Friday, 26 May 2017

Book Review: No Silver Spoon by Katie Flynn in life comes as a surprise, be it an agreeable or an unpleasant one. Biographies without more or less significant swerves, detours or even sharp turns are rare although we tend to believe that the rich and successful have to overcome less obstacles and can head straight towards their goals. And yet, the way we cope with the vicissitudes of life is just as important as the right focus. As children neither the Irish girl Dympna nor the Liverpudlian boy Jimmy in No Silver Spoon by Katie Flynn could expect to go into the direction that events made them choose, but they both accept the challenge and are determined to make the best of whatever may come. Their paths have crossed and separated already twice before love finally joins them and fate tears them apart again in Liverpool of the 1930s. But what is meant to be, will be.

Katie Flynn was born in Norwich, England, U.K., in 1936. She started writing already as a girl in elementary school, but only after her marriage and move to the North West of the U.K. she went about it more seriously selling short stories and articles to magazines and the radio. Busy with her growing family as well as with the restaurant and catering service that she ran together with her husband, she still kept writing. The 1971 postal strike and a bet finally made her write her first novel. Nearly 100 other novels, many of them bestselling, followed since under pseudonyms like Judith Saxton and as from the 1990s also under the name Katie Flynn. The author’s notable works include The Bright Day is Done (1974), A Family Affair (1989), The Girl from Penny Lane (1993), Liverpool Taffy (1994), Harvest Moon (1995), Still Waters (1996), Rose of Tralee (1998), No Silver Spoon (1999), The Glory (1999), The Girl from Seaforth Sands (2001), The Bad Penny (2002), Harbour Hill (2003), Two Penn’orth of Sky (2004), Darkest Before Dawn (2005), Orphans of the Storm (2006), Polly’s Angel (2007),  A Summer Promise (2015), When Christmas Bells Ring (2015). Katie Flynn lives in the northwestern U.K.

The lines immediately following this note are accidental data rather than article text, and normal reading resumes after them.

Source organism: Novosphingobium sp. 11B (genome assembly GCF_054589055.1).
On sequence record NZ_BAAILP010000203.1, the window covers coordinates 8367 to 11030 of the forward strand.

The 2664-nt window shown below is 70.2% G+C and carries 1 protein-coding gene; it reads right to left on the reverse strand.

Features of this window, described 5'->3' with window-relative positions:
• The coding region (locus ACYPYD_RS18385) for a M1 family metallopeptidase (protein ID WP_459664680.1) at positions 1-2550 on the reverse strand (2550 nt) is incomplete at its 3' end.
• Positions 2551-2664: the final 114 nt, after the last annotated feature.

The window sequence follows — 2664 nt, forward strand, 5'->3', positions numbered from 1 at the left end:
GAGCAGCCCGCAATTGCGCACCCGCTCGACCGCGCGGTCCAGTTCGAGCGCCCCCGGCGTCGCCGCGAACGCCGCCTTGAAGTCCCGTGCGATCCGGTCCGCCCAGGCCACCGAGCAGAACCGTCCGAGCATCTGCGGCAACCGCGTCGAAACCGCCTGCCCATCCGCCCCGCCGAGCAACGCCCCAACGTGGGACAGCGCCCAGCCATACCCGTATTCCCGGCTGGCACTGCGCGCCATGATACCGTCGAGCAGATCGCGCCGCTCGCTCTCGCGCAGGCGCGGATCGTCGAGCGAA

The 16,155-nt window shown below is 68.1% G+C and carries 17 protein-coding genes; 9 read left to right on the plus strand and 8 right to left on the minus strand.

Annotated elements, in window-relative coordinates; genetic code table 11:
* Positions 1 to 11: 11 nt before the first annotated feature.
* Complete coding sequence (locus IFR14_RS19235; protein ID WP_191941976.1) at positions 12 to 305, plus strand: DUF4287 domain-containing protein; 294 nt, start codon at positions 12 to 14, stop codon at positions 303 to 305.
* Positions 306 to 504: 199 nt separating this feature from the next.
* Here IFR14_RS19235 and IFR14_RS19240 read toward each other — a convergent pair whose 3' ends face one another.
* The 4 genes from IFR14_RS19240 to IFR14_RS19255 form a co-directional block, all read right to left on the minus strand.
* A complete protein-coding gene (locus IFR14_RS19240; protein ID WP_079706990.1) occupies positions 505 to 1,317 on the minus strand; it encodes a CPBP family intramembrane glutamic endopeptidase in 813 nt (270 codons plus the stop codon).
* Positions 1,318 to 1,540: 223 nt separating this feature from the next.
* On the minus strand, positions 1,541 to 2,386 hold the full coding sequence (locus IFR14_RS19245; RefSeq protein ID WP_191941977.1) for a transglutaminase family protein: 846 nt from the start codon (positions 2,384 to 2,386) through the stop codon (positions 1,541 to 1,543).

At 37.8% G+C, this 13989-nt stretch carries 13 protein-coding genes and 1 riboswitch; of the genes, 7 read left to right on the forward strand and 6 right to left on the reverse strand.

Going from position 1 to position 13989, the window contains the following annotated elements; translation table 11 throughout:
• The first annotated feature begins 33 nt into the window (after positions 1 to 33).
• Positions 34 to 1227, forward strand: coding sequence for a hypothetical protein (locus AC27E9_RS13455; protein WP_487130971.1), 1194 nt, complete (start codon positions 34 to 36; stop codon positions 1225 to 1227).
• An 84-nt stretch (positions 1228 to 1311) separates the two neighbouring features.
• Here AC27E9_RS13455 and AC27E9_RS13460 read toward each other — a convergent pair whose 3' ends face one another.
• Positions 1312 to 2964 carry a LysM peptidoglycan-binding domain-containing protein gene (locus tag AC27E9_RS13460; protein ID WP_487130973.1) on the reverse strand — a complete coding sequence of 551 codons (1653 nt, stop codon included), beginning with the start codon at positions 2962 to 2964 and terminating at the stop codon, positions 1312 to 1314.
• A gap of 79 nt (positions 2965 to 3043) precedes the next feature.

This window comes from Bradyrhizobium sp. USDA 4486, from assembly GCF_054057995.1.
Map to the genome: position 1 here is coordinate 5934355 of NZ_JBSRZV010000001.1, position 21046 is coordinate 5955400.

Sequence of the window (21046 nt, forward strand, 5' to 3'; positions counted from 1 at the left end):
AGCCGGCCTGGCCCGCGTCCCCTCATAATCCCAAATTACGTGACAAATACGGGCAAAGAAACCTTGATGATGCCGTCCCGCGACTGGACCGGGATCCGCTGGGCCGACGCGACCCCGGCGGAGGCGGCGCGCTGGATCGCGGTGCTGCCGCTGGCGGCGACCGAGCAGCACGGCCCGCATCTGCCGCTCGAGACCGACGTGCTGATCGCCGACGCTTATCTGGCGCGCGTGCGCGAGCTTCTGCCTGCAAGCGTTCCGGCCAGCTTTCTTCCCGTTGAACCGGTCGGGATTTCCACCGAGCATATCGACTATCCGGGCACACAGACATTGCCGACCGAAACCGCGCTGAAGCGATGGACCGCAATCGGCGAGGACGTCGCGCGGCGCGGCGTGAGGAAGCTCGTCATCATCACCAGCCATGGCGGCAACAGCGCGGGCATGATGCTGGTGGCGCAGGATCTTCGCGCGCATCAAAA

There is No Silver Spoon for Dympna Byrne and Jimmy Ruddock who grow up in a small fishing village on the Western Irish Coast and in Liverpool respectively. Dympna is a tomboy much loved by her Irish father Micheál and unlike both her elder and her younger brothers Nick and Egan harshly treated by her English mother Beatrice.
“From the moment of Dympna’s birth she had blamed the small, dark-haired girl-baby lying in the home-made cradle for binding Beatrice and Micheál Byrne with bands of steel; for making them in truth man and wife. Micheál took it for granted, after Dympna’s birth, that Beatrice was now his wife by choice as well as circumstance, […]”
Although a girl, when she is fourteen Dympna joins her father on the fishing boat  to replace the hired hand who got married. She suggested it herself to allow Nick to study medicine in Dublin, but plans to go to teacher training college as soon as Egan is old enough to take over. However, things take a different turn, when a storm surprises father and daughter wracking the boat – and with it the family’s livelihood. Beatrice turns to her wealthy sister in Liverpool for a loan and agrees to send Dympna to work off the debt as a servant. So at sixteen Dympna arrives in the city where Jimmy Ruddock lives. Behind him lie years of great pains to finish school and stay honest after his mother’s death put him at the mercy of aunt, uncle and cousins. He even had to flee from Liverpool and went to sea for some time because the family tried to frame him after a burglary. Dympna is just about to be promoted from nursery maid to nanny, when she meets Jimmy at a dance… and they fall in love. Alas, on her return home her aunt's grown-up stepson attacks her and leaves her bruised in body and soul.